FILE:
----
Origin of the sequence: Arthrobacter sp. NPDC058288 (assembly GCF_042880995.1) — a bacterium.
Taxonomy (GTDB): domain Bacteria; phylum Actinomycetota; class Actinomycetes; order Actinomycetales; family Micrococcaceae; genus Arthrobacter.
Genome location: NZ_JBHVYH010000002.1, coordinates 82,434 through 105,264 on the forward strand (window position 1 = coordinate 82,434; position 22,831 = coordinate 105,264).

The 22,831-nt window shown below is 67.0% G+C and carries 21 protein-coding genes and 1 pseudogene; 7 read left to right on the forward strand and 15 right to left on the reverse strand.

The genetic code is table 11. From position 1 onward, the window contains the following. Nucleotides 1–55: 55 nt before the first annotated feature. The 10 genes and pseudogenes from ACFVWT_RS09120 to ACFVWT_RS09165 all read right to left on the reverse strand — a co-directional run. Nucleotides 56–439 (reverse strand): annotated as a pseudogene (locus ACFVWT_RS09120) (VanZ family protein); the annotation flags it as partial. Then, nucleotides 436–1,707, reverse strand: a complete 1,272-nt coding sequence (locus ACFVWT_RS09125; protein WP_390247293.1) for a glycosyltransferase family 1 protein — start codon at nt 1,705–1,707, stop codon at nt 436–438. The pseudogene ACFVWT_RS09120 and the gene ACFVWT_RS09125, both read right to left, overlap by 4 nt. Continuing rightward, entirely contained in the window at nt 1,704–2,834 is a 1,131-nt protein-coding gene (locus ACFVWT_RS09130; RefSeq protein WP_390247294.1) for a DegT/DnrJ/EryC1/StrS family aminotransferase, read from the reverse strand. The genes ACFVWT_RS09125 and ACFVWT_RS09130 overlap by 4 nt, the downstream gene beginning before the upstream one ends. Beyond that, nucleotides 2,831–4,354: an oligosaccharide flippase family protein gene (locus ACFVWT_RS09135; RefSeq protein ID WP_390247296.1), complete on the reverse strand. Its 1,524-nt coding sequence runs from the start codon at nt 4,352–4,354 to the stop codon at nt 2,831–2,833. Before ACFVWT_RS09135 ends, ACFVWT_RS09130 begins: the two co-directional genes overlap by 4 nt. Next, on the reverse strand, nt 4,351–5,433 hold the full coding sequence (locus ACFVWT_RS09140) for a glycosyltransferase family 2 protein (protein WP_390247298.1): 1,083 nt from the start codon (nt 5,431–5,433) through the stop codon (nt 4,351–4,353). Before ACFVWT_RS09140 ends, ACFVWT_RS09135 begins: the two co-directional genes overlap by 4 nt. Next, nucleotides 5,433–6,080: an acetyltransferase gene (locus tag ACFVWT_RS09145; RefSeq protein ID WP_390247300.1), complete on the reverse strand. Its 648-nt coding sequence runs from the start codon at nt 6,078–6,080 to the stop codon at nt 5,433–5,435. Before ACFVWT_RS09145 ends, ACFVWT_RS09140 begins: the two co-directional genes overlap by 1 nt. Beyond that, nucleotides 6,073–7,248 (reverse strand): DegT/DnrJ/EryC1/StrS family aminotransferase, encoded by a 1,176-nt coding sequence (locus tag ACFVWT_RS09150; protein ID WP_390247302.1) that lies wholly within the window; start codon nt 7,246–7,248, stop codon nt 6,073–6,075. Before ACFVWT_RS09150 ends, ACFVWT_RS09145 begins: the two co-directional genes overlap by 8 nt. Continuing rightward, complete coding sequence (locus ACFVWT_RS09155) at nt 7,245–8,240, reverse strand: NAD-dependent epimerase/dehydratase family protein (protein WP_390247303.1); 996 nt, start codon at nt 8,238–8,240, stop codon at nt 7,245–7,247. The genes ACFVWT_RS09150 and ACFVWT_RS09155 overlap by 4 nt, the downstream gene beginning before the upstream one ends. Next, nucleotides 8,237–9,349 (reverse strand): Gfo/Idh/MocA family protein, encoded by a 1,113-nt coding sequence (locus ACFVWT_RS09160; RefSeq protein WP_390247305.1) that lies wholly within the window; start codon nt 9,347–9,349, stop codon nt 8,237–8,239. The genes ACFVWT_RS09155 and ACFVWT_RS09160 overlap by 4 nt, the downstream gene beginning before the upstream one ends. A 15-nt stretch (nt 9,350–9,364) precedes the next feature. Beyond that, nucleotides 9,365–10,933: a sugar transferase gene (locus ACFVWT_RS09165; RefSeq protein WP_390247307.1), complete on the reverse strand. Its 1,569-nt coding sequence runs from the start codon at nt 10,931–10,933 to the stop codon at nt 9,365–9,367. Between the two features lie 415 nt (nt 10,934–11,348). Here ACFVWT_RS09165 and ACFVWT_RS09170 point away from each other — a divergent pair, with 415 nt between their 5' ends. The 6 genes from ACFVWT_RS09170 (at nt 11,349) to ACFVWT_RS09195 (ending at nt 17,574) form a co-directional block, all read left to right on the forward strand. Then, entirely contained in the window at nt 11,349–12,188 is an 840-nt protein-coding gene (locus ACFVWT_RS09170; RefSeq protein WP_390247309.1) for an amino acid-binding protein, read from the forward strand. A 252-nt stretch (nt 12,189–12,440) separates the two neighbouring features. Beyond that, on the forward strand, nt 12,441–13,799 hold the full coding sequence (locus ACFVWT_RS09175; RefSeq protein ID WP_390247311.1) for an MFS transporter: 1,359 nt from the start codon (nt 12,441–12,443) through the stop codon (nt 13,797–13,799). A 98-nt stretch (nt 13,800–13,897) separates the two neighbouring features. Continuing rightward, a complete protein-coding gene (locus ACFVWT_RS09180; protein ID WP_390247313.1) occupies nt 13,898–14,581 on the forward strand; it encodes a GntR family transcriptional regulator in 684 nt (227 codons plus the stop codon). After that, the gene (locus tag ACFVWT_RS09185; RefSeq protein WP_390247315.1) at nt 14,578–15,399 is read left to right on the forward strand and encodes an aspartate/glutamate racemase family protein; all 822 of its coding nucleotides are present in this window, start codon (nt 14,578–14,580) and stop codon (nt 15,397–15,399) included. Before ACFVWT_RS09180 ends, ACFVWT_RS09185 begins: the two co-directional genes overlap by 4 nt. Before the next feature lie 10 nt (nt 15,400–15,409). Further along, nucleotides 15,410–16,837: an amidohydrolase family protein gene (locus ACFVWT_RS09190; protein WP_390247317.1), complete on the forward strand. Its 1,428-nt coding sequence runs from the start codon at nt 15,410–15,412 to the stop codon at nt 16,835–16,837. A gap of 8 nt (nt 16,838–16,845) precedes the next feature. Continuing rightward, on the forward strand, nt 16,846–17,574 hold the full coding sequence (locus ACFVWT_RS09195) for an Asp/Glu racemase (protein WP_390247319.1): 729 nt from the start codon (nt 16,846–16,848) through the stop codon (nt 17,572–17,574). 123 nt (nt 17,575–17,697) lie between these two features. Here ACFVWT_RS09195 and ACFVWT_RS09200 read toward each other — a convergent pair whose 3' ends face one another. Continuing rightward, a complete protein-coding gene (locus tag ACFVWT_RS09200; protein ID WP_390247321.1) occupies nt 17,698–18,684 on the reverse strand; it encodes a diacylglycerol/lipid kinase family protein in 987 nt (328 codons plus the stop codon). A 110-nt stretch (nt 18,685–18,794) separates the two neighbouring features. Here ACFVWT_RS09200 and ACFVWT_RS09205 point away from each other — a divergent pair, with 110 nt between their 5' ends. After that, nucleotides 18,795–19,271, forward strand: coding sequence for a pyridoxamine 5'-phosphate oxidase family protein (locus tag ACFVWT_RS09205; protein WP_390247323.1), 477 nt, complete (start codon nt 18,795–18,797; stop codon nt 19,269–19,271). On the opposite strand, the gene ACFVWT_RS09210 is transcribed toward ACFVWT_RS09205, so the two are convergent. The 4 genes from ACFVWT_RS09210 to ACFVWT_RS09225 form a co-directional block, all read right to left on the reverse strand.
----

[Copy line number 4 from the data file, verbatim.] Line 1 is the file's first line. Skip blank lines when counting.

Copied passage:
The 22,831-nt window shown below is 67.0% G+C and carries 21 protein-coding genes and 1 pseudogene; 7 read left to right on the forward strand and 15 right to left on the reverse strand.